Tuesday, September 27, 2022


Businesses urged to be diligent and careful in navigating sanctions

A trade compliance expert with Rockwell Automation is urging businesses to be diligent and careful as they navigate the web of international sanctions.

Claudia Wolske, global export manager for the Milwaukee-based company, explained that Russia’s invasion of Ukraine in February upset the international trade arena.

Sanctions leveled against Russia, their resulting impacts, as well as pre-existing trade issues with China were all discussed yesterday during an event in Johnson Creek, organized by the Madison International Trade Association and International Credit Executives.

“Currently there is over 30 countries that have implemented sanctions against Russia,” Wolske said. “So if your organization has multiple jurisdictions — if you have legal entities in the EU, in Canada and other countries — you have to be mindful of that.”

She noted Rockwell is one of more than 600 companies that have suspended operations in Russia or otherwise left the country following its aggression against Ukraine.

Ngosong Fonkem, a Milwaukee-based trade compliance lawyer with the Chicago law firm Page Fura, highlighted a three-pronged approach to recovering from or preventing trade disruption. This strategy involves anticipating possible impacts of global shifts, conducting data analysis as part of a cost-benefit analysis, and ultimately responding in a way that mitigates disruption.

See the full story at WisBusiness.com.

Panelists say Biden administration’s Indo-Pacific trade framework could boost Wisconsin

Trade experts in a WisBusiness.com virtual trade luncheon said the Biden administration’s Indo-Pacific trade framework could lead to economic growth for Wisconsin despite continuing tensions with China.

President Biden in May announced the framework aiming to combat inflation and lower costs. Partners of the trade initiative include: the United States, Australia, Brunei, India, Indonesia, Japan, Republic of Korea, Malaysia, New Zealand, the Philippines, Singapore, Thailand and Vietnam. Critics have noted the absence of Taiwan and Canada.

Tom Still, event moderator and Wisconsin Tech Council president, noted 15 percent of state exports in 2021 were tied to one of the countries in the Indo-Pacific framework.

The initiative is not a trade agreement, but a format for future discussions on trade and could lead to trade negotiations. The framework is based on four pillars: connected economy, resilient economy, clean economy and fair economy.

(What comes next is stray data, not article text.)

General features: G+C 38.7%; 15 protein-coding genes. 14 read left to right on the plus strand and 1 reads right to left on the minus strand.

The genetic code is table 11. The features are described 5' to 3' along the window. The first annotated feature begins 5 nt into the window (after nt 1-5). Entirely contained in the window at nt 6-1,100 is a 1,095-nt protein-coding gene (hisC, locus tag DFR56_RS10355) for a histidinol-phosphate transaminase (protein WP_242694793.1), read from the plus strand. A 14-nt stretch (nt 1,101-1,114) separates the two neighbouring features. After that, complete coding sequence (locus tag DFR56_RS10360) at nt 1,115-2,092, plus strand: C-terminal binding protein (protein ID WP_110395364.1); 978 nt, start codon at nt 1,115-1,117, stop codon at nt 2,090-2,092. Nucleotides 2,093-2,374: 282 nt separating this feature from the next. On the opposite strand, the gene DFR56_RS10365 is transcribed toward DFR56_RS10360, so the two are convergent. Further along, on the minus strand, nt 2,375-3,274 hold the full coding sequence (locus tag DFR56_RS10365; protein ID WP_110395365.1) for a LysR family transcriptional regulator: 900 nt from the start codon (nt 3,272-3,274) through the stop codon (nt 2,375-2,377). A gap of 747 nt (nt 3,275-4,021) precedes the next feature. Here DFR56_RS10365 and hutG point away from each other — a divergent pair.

Katy Sinnott, vice president of global trade and investment with the Wisconsin Economic Development Corporation, said the framework will boost discussion with the federal government and open new doors for the state that are “sometimes hard to open,” including in e-commerce and agriculture.

Sinnott also said the framework could bring growth in the machinery, medical and scientific instruments sectors.

“There’s a hope that barriers will be reduced. There will be more transparency in the trade so that our companies won’t be as concerned about possibilities of not getting paid or having the product not land as it should,” Sinnott said.

See the full story here.

Edge co-op applauding passage of Ocean Shipping Reform Act

Dairy Strong conference 2019

Edge Dairy Farmer Cooperative is applauding federal lawmakers for passing legislation aimed at addressing supply chain problems by targeting bottlenecks at U.S. ports.

The Ocean Shipping Reform Act was recently approved by members of Congress and now heads to President Biden’s desk. The Green Bay-based co-op says the bill is meant to address “exorbitant fees” levied by ocean carriers and “cracks down” on companies that refuse to ship agricultural products.

“Providing more safeguards against unreasonable and unfair practices by shipping companies will help ensure our products get to market in a timely and affordable way,” Brody Stapel, the co-op’s president, said in a statement. “Clearing out shipping backlogs is important to untwisting the supply chain and reducing costs for farmers, exporters and our customers.”

Biden says the bill will help lower costs for U.S. farmers, retailers and consumers.

“During the pandemic, ocean carriers increased their prices by as much as 1,000%. And, too often, these ocean carriers are refusing to take American exports back to Asia, leaving with empty containers instead,” he said in a statement. “That’s costing farmers and ranchers — and our economy — a lot of money.”

See the full story here.

Baldwin says federal bill aims to bolster U.S. supply chains

Tammy Baldwin